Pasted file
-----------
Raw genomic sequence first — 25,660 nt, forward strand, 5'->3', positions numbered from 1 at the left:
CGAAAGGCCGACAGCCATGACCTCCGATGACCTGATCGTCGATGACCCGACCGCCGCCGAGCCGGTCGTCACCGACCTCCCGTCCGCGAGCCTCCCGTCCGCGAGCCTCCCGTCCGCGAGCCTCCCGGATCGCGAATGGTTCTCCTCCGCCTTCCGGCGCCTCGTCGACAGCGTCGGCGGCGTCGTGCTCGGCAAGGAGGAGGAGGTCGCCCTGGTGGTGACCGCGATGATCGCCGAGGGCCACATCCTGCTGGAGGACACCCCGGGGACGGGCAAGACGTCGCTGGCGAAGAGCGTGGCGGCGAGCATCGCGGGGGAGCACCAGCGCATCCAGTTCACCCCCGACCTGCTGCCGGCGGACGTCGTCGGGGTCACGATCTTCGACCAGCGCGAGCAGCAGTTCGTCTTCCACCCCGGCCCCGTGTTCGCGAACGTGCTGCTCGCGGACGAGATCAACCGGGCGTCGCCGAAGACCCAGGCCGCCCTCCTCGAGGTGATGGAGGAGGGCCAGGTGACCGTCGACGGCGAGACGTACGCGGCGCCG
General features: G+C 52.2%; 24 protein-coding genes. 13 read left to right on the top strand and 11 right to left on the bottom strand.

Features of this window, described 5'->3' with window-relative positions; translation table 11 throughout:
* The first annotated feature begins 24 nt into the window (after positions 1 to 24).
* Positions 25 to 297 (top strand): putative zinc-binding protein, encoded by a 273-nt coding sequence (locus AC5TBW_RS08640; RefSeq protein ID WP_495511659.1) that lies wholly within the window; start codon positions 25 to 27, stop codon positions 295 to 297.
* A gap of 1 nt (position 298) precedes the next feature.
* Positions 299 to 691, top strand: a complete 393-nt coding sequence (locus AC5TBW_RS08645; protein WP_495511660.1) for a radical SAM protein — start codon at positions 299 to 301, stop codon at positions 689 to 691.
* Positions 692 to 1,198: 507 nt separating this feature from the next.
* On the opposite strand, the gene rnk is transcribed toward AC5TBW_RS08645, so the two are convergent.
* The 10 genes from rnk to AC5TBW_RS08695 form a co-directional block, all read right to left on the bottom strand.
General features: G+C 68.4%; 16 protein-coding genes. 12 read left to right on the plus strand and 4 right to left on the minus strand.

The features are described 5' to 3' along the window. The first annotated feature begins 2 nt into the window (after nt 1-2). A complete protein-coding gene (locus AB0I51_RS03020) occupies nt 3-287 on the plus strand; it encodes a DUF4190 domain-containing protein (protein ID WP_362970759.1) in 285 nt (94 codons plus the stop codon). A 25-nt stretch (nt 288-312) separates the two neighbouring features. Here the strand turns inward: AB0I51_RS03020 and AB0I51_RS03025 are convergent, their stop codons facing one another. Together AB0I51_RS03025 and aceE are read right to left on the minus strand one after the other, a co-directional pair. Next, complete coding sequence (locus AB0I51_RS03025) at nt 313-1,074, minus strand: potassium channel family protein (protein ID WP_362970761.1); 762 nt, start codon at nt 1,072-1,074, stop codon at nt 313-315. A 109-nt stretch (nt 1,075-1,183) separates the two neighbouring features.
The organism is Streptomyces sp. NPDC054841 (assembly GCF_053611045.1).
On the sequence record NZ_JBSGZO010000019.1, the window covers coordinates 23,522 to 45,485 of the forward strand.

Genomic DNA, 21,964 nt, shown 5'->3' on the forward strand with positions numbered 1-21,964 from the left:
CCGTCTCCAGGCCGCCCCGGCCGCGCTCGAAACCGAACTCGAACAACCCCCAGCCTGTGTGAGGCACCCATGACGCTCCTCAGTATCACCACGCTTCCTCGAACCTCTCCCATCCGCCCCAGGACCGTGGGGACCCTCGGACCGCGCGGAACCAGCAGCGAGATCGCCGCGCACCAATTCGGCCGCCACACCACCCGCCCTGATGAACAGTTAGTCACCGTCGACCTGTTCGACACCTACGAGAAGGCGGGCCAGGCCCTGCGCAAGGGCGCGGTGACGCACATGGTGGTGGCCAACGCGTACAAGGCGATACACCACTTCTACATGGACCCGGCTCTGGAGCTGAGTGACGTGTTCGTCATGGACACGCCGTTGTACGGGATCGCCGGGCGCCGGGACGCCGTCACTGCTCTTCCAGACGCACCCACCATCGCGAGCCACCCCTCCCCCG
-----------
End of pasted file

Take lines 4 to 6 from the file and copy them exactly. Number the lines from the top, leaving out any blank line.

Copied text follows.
Features of this window, described 5'->3' with window-relative positions; translation table 11 throughout:
* The first annotated feature begins 24 nt into the window (after positions 1 to 24).
* Positions 25 to 297 (top strand): putative zinc-binding protein, encoded by a 273-nt coding sequence (locus AC5TBW_RS08640; RefSeq protein ID WP_495511659.1) that lies wholly within the window; start codon positions 25 to 27, stop codon positions 295 to 297.